TIMES of adversity often provide us with opportunities to overcome different obstacles and realise our true resilience – as individuals and communities.
That’s one of the lessons students from St Helens State School will take away this year after the school was inundated by severe flooding in Maryborough towards the end February.
The school – perched alongside Saltwater Creek Road – was forced to close its doors for several weeks after floodwaters from the Mary River damaged about 10 classrooms, the hall, library, tuckshop and a multi-purpose court.
The flood, the second to strike the Heritage City in less than two months, meant 2022 got off to what can only be described as ‘a less than favourable start’ at St Helens.
February’s weather event could easily have been one too many in such a short space of time and derailed the entire academic year.
But thanks to the hard work and dedication from staff, students and the Maryborough school community, children were able to walk through the gates again when the bell rang at the beginning of Term 2.
To ensure teaching continued while the floodwaters subsided and repair work was underway, St Helens Principal Kim Burns-Atkinson said students and staff joined their new friends at Maryborough West State School the rest of the first term.
“We can’t thank the Maryborough West staff, students and school community enough. They were all so accommodating; nothing was too much trouble and it was wonderful to be able to have our students placed in classrooms with their regular teachers enabling learning to continue,” Ms Burns-Atkinson said.
“We took advantage of the time together, collaborated with colleagues at Maryborough West, shared ideas and completed our Term 3 planning together.”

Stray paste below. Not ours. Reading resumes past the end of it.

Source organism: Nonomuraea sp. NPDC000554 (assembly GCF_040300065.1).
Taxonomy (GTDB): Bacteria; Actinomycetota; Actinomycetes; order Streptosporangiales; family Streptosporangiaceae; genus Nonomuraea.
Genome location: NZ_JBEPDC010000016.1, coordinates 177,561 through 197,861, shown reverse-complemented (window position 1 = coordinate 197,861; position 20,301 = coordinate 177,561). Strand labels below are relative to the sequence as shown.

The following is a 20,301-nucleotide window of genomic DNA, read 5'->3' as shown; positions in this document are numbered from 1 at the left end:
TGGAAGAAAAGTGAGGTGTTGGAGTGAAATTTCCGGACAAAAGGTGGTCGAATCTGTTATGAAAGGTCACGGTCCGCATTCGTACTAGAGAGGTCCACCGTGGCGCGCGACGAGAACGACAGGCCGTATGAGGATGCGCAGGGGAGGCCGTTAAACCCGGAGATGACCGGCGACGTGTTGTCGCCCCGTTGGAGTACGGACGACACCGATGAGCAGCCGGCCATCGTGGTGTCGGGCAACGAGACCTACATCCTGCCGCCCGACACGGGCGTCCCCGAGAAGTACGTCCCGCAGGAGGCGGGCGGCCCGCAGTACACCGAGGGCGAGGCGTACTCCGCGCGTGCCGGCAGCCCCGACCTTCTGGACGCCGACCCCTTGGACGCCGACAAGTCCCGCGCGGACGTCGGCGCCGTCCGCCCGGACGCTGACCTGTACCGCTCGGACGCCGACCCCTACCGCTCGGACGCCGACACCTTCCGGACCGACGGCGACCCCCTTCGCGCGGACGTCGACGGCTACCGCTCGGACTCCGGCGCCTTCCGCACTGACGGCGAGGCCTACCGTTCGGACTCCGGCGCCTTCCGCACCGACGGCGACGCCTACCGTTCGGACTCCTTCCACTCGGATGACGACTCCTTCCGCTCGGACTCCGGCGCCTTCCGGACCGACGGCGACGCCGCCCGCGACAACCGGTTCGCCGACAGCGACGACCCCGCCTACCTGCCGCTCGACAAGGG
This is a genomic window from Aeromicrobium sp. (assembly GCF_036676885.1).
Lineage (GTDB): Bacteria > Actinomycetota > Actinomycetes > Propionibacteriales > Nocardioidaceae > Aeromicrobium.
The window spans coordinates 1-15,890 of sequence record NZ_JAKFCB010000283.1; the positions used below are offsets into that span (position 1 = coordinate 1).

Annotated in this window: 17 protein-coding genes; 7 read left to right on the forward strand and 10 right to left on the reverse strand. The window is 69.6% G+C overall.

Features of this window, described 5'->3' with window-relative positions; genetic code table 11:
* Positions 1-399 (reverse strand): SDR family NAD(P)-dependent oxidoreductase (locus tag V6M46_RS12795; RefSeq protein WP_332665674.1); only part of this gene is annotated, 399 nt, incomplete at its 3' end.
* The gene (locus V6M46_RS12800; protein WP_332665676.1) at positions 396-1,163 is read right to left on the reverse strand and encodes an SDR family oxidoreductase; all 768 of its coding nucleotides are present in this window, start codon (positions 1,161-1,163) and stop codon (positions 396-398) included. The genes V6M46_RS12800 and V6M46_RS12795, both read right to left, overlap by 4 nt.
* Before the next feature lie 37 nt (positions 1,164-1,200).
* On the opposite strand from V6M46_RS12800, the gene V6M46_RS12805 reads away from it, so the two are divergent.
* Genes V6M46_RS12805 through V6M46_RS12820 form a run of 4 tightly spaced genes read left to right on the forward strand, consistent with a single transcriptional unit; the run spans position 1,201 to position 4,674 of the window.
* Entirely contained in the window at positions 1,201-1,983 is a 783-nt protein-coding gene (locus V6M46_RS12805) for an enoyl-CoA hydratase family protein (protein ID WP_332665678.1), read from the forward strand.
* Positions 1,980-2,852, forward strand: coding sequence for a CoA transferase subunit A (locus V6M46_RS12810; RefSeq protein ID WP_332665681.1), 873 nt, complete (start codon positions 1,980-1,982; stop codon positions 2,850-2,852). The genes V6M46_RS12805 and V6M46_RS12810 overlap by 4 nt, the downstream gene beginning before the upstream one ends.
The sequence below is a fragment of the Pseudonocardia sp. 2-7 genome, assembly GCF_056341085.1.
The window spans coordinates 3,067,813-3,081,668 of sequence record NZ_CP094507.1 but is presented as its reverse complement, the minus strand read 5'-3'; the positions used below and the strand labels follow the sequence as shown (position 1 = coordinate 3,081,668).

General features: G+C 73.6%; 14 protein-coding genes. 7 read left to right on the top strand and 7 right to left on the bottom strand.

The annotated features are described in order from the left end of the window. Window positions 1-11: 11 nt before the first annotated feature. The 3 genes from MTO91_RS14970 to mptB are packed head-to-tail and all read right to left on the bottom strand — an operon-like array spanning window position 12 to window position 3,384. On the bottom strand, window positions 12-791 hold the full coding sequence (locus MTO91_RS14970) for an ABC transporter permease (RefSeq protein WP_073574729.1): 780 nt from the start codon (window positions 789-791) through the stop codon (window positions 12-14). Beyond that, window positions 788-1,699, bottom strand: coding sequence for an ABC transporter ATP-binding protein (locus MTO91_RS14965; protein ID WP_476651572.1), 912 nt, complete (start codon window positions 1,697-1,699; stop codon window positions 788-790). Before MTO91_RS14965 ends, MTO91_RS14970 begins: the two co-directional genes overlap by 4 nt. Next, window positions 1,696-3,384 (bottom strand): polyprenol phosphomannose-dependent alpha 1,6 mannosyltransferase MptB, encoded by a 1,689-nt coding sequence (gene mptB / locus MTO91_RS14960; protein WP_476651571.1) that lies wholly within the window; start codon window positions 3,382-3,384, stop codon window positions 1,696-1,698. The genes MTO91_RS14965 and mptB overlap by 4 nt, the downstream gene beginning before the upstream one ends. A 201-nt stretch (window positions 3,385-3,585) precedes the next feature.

FLOODING: Focus shifts from disaster to recovery
However, as exciting as their home away from home was, Ms Burns-Atkinson told Good News Fraser Coast staff and students were excited to return to St Helens.
“It is lovely to be back and it was wonderful to see students returning with big smiles on the first day of Term 2,” Ms Burns-Atkinson said.
But it was the staff and local community that jumped into action when the possible flood level became apparent that really impressed Ms Burns-Atkinson.
“School staff and Q-build were quick to act and saved resources prior to the school being flooded,” Ms Atkinson explained.
“Staff filled their own cars and trailers with student resources and took what they knew they would need to teach off site.
“The school community was very supportive and students showed amazing resilience as we transitioned the entire school to Maryborough West for the remainder of the term.”
In addition to the works carried out to refurbish classrooms and other facilities damaged by the flood, the tuckshop is being relocated to the hall area where an existing kitchen will be remodelled into a purpose-built tuckshop, including a cold room.
Ms Burns-Atkinson said the old tuckshop will be transformed into a meeting room.
In just a few weeks after the flooding, St Helens State School emerged as a beacon of positivity on the Fraser Coast.
We can overcome difficulty when working together, embracing the spirit of community, accepting help and believing that today might be tough but tomorrow can be better.
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